Here’s a fantastic movie that, even if it gets picked up for wide distribution, will be doomed. Even if the film gets an ideal release time (it’s about Holocaust, gotta be a Christmas release, for all the award considerations), and the best marketing team to promote it, I’m afraid it will bomb. Well, how would you promote a Holocaust movie that’s really not about Holocaust? How do you bring people into theaters if the book is based on a non-linear, rather lyrical novel of a Canadian writer? Don’t you know if it doesn’t rhyme with ‘Larry Shmoetter’ it won’t sell, paper or film. How do you explain to people that wars have affected more lives than were listed as mere casualties, and how do you illuminate that those who don’t know their history will repeat it, hence other wars, other bloodshed. Regardless of whether the affected people speak Yiddish or Tutsi or Russian or Chinese. The stories of survival are universal, and Fugitive Pieces demonstrates it with style, pride and a lot of local history.
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Last year’s everyone’s favourite movie – a winner of many awards, nominated for dozens more, is Babel really that good? We’ve had our share of undeserved award-hype in the past – Brokeback Mountain, Shakespeare in Love, so does Babel fill the same over-hyped shoes, or is it actually worth watching? Well, if you are not intimidated by subtitles, huge cast and intertwining plot lines – you will enjoy this film. The imagery and morals might be a little too heavy, but then again, a project that spans multiple cultures and languages will not translate as poetically as intended. Babel is heavy, but so are its themes. Last year’s Crash is very similar – it touched on subjects that are very difficult to resolve – only illuminate. And it’s during that illumination that you start seeing people in the audience disagree. But, at least they’re talking about something of substance. As opposed to say “The Devil Wears Prada” – an entertaining and moving film about nothing.
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Sometimes, when you put a whole bunch of male actors on the screen, you get drama magic. From 12 Angry Men, to Glengarry Glen Ross, to The Thing, to The Great Escape, the right combination of despair and testosterone will give you fantastic movie moments, filled with memorable quotes, crackling silences, and often-imitated facial expressions. But, you have to have your formula right. Too often, an all-male cast is lost in a heavy plot, or distracted by unnecessary effects. The Departed is a focused, plot-driven cop drama – and although Martin Scorcese’s fans will argue differently, it’s a movie well worth your time and money. Even for a remake of Hong-Kong’s Infernal Affairs, The Departed is fresh, and energetic, keeping you involved until the very last scene. So why all the criticism?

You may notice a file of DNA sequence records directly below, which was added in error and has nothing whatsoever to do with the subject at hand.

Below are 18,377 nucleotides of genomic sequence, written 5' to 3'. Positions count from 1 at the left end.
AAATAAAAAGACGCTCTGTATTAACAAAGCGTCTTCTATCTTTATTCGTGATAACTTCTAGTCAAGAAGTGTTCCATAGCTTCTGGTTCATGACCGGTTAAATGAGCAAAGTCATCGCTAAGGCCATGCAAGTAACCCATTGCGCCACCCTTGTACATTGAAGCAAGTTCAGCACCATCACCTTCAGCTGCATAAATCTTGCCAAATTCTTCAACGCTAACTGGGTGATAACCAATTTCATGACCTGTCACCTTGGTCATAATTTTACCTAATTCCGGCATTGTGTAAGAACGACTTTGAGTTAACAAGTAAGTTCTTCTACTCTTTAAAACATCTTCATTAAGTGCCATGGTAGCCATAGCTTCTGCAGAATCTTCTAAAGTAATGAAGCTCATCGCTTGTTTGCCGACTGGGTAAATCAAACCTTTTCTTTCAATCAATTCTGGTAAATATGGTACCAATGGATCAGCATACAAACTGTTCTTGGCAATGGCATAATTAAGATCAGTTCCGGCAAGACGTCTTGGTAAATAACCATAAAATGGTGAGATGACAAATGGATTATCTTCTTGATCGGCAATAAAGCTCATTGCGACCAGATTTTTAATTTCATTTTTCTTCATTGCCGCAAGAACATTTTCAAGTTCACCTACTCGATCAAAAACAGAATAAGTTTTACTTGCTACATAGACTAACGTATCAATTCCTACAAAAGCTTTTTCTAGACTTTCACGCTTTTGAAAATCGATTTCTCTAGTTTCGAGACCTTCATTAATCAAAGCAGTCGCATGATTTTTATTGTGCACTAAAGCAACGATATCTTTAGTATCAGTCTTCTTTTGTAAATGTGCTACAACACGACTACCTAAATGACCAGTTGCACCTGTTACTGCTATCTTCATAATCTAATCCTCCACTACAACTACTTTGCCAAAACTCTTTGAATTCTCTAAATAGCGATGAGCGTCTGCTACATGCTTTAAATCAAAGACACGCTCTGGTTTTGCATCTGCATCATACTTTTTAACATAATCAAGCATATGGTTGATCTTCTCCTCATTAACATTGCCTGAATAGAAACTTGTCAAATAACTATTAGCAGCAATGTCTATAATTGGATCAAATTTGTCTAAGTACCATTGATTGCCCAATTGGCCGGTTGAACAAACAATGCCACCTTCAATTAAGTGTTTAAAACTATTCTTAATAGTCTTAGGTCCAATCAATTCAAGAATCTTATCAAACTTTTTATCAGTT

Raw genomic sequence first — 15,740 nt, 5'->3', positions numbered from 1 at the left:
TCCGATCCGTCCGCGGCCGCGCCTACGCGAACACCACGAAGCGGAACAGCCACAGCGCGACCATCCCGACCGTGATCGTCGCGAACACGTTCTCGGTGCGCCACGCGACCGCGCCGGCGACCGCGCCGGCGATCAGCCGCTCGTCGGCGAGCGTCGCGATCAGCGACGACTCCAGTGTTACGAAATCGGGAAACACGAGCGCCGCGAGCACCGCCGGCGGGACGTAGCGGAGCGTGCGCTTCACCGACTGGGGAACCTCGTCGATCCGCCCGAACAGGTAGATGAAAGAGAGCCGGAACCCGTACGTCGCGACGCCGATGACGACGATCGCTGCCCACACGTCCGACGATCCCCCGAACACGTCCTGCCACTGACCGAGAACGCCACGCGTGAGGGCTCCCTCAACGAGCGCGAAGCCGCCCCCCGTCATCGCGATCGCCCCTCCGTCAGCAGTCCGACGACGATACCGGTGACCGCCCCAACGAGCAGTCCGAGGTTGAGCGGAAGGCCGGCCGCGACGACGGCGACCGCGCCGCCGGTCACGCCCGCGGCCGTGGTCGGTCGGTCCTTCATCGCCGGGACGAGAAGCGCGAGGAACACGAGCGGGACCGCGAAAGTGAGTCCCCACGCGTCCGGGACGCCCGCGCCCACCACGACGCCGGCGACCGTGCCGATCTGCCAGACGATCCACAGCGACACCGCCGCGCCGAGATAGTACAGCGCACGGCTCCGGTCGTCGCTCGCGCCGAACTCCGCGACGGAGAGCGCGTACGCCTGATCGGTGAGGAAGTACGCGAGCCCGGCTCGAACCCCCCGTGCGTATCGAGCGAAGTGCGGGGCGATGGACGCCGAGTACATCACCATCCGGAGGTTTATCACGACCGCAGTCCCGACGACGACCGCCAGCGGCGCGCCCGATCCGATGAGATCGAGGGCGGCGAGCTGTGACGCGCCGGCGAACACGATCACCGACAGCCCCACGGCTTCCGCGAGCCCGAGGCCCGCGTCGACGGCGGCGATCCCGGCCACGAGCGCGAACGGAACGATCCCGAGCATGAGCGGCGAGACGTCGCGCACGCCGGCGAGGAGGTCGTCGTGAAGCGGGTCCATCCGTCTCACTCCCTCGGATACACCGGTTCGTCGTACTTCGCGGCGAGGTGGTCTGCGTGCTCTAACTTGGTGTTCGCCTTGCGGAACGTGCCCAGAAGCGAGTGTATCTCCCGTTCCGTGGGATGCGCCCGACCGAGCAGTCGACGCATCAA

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You know you’re getting old and cranky when an old movie franchise is revived to the delight of both fans and critics, but you sit back in the theater and ask yourself “so this is Bond?” I really liked Brosnan in this role (even though deep inside I bow down to Connery), and I have a hard time understanding how a 40-year-old novel can be adapted to post 9/11 world of international crime and spying. But I have to accept that actors can be replaced and novels – rewritten. Casino Royale is a solid action flick, but it’s missing so many trademark Bond elements that I don’t know if it’s an issue of “starting over” or “trimming down”.
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Yes, the end of the year must be here – all kinds of lists are popping up. Here’s one list we just had to share with you. The TV Land cable network has compiled a list of the 100 greatest catchphrases in TV, from the serious — Walter Cronkite’s nightly sign-off “And that’s the way it is” — to the silly: “We are two wild and crazy guys!” The network will air a countdown special, “The 100 Greatest TV Quotes & Catch Phrases,” over five days, starting December 11. You should tune in – and memorize all these gems. Meanwhile, here’s an alphabetical listing.